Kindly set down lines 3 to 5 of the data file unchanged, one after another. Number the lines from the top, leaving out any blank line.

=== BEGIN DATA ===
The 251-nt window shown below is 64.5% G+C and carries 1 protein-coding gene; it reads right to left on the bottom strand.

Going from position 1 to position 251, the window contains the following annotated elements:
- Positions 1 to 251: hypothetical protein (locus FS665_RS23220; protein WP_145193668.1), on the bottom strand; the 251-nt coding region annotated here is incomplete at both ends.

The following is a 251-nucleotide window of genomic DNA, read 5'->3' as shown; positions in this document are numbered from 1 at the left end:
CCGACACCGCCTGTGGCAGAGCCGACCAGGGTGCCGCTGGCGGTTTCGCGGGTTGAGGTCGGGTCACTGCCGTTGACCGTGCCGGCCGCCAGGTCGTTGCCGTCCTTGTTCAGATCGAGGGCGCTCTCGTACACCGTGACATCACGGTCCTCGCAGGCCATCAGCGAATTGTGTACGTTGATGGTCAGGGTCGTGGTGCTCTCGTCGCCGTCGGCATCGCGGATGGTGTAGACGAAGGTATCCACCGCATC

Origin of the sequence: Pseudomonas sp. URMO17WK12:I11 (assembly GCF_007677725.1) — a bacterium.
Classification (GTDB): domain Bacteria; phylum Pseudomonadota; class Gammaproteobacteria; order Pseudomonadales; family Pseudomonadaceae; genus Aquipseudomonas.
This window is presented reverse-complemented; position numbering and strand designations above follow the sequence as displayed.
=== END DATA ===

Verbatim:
- Positions 1 to 251: hypothetical protein (locus FS665_RS23220; protein WP_145193668.1), on the bottom strand; the 251-nt coding region annotated here is incomplete at both ends.

The following is a 251-nucleotide window of genomic DNA, read 5'->3' as shown; positions in this document are numbered from 1 at the left end:
CCGACACCGCCTGTGGCAGAGCCGACCAGGGTGCCGCTGGCGGTTTCGCGGGTTGAGGTCGGGTCACTGCCGTTGACCGTGCCGGCCGCCAGGTCGTTGCCGTCCTTGTTCAGATCGAGGGCGCTCTCGTACACCGTGACATCACGGTCCTCGCAGGCCATCAGCGAATTGTGTACGTTGATGGTCAGGGTCGTGGTGCTCTCGTCGCCGTCGGCATCGCGGATGGTGTAGACGAAGGTATCCACCGCATC